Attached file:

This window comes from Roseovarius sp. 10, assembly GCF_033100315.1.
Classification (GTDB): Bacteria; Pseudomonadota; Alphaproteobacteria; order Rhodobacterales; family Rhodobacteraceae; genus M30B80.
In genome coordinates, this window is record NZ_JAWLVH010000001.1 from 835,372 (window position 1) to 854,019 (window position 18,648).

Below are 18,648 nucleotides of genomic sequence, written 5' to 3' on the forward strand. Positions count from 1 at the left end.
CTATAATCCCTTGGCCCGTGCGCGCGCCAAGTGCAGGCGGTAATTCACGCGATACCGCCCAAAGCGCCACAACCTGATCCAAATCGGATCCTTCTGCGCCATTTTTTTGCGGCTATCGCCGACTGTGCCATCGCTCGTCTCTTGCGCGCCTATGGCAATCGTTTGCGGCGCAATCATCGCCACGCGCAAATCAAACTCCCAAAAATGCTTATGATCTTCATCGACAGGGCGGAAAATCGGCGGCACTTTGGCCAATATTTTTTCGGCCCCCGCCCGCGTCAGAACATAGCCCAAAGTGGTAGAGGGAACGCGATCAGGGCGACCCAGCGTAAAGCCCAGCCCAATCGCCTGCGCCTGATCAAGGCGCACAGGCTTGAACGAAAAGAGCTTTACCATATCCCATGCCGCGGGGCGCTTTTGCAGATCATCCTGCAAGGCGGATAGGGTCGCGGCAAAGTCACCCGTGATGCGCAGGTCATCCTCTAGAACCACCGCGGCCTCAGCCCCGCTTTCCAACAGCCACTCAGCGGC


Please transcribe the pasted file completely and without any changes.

This window comes from Roseovarius sp. 10, assembly GCF_033100315.1.
Classification (GTDB): Bacteria; Pseudomonadota; Alphaproteobacteria; order Rhodobacterales; family Rhodobacteraceae; genus M30B80.
In genome coordinates, this window is record NZ_JAWLVH010000001.1 from 835,372 (window position 1) to 854,019 (window position 18,648).

Below are 18,648 nucleotides of genomic sequence, written 5' to 3' on the forward strand. Positions count from 1 at the left end.
CTATAATCCCTTGGCCCGTGCGCGCGCCAAGTGCAGGCGGTAATTCACGCGATACCGCCCAAAGCGCCACAACCTGATCCAAATCGGATCCTTCTGCGCCATTTTTTTGCGGCTATCGCCGACTGTGCCATCGCTCGTCTCTTGCGCGCCTATGGCAATCGTTTGCGGCGCAATCATCGCCACGCGCAAATCAAACTCCCAAAAATGCTTATGATCTTCATCGACAGGGCGGAAAATCGGCGGCACTTTGGCCAATATTTTTTCGGCCCCCGCCCGCGTCAGAACATAGCCCAAAGTGGTAGAGGGAACGCGATCAGGGCGACCCAGCGTAAAGCCCAGCCCAATCGCCTGCGCCTGATCAAGGCGCACAGGCTTGAACGAAAAGAGCTTTACCATATCCCATGCCGCGGGGCGCTTTTGCAGATCATCCTGCAAGGCGGATAGGGTCGCGGCAAAGTCACCCGTGATGCGCAGGTCATCCTCTAGAACCACCGCGGCCTCAGCCCCGCTTTCCAACAGCCACTCAGCGGC